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The Presto in Bach's Music
By: Heather DeRome, with thanks to Frank Koonce
This is a short essay discussing how one might approach Bach’s presto markings. There are two presti in the Sonatas and Partitas. In recent years, research has shown that the main purpose of music in Bach’s time was to stir the human emotions, or as they called them, the “passions.” In fact, some writers are now moving away from referring to music of the Baroque period as being “baroque,” and rather calling it “rhetorical music.” Theorists of the period discuss the rhetorical aspects of musick, and how those may be used to stir the passions of the listener. However, the goal was not really to convey the emotion in the same was as it was in the Romantic era: A skilled romantic performer feels the music and conveys, or shares, his or her own personal emotional reaction to it. A performer skilled in the art of rhetoric, on the other hand, will persuade her or his listeners to feel those emotions themselves (rhetoric being the art of persuasion). 

There were many hints in the music that players could draw on, to guide them as to which emotions might be applicable. These attributes have stood the test of time. For example, if a phrase has big leaps and quick little snippets in 16th notes, then there is a good chance that this music will be joyful and spirited. Certain dances were also associated with specific affeckts. For example, in 1738 Johann Matheson described the French courante as “lovely and tender” (lieblich und zärtlich) with the affeckt of “sweet hope” (süsse Hoffnung); the melody expresses “something heartfelt, something longing and also something hopeful.”1 Another clue is often given right at the beginning of the piece: Allegro, Grave, Andante, Largo, —or Presto

Now Allegro is rather easy to come to terms with if you speak Italian. It means Happy. It does not mean metronome = 120BPM; although of course a tempo was always inferred, allegro refers to a state of being, more than to a tempo. Happy things do tend to be jaunty and 120 often suits that, however when Bach wrote an Allegro, he was letting his performer know that they should try to evoke happiness in their listeners. But what of Presto? This word is more enigmatic.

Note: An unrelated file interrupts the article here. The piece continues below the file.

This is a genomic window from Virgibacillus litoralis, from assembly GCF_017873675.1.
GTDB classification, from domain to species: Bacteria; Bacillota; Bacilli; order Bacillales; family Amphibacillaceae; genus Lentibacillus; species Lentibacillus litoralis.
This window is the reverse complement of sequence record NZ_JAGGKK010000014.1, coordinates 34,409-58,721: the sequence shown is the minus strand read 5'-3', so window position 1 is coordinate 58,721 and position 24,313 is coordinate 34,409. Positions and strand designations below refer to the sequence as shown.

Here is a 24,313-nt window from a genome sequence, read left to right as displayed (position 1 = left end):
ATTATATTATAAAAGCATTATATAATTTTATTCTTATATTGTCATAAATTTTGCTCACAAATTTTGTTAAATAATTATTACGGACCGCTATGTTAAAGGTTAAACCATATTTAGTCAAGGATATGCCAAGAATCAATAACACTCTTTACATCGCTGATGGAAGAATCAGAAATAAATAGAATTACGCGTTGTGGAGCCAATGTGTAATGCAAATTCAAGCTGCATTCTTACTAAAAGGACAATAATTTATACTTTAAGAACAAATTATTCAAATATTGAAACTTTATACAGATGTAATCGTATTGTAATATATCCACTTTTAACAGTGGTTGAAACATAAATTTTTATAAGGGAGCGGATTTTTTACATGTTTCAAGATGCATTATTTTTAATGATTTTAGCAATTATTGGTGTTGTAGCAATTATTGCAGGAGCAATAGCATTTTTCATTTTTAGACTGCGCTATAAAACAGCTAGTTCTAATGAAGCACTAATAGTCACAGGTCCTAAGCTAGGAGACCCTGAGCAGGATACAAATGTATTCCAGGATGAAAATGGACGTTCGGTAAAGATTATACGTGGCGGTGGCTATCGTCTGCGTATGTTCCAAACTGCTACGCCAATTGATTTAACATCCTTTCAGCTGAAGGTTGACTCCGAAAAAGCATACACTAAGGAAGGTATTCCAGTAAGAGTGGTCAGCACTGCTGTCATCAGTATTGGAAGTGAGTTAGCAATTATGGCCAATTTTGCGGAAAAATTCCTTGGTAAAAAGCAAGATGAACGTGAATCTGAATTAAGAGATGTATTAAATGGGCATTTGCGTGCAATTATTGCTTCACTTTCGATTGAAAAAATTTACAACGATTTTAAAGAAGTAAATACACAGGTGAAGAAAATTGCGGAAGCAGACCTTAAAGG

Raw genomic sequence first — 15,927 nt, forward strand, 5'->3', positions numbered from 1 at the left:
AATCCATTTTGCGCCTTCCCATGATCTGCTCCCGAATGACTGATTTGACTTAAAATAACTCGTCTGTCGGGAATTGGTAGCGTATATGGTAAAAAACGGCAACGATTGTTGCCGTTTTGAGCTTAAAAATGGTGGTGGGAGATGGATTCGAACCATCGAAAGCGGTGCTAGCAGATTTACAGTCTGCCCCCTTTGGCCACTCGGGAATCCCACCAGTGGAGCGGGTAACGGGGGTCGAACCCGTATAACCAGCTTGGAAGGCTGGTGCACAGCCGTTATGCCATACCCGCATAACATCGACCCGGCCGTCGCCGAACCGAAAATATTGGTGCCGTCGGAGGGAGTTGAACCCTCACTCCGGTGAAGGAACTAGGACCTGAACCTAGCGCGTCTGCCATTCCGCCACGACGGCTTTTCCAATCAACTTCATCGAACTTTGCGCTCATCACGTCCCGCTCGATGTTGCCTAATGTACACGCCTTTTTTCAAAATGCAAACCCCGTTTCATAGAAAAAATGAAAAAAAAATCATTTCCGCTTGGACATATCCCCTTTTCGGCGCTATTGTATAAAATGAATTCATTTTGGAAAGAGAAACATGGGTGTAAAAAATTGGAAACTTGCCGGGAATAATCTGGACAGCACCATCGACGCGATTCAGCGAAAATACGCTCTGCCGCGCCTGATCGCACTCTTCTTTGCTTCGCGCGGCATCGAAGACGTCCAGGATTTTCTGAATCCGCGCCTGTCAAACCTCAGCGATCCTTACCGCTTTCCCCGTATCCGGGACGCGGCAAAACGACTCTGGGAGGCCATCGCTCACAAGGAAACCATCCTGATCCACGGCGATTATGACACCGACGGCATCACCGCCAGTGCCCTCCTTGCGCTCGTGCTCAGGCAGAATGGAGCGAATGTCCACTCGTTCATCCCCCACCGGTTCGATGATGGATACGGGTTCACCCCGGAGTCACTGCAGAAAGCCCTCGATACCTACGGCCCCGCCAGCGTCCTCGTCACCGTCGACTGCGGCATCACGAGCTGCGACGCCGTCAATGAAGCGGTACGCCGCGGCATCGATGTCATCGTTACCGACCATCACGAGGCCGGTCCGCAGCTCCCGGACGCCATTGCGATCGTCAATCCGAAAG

In Italian, Presto, presto! means "Hurry, hurry!” However, if a piece was only meant to be played very fast, the indication would have likely been molto veloce. There is a difference between “fast” and “hurried.” “Fast” is just a speed, but “hurried” implies a feeling of being rushed, harried, and maybe a little panicked. In other words, presto has an emotional connotation that molto veloce would not have had. In French presser can either mean “pressing forward" or “rushing”. So, again, here we have an emotion attached. If someone is pressing forward, then they feel a certain determination. 

What follows is a quote from Sebastien de Brossard’s (1655—1730) dictionaire de musique (1703 and 1708)
“Presto: one must press forward in the measures, or make the beats very short. This usually denotes gaiety, or abandon, rage or rapidity, etc."
(il faut presser la mesure, ou en rendre les temps fort courts. Ce qui marque ordinairement de la gayeté, ou de l’emportement, de la fureur, de la rapidité &c)

This is much richer than just playing a presto as fast as it will go. Especially interesting is the affeckt of rage. Regardless of which passion one choses to evoke, Matheson says: “One must know that even without words, as in pure instrumental music, always and in every melody the intention must be oriented toward presenting the governing passion, so that the instruments, through their sound, make a speaking and understandable performance.”2

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1. As quoted in Peter Crofton, Performing Baroque Music on the Classical Guitar, a Practical Handbook Based on Historical Sources. 2015, CreateSpace, an Amazon.com company, 219.
2. Ibid., 37.

Copyright © Koonce/DeRome, 2020.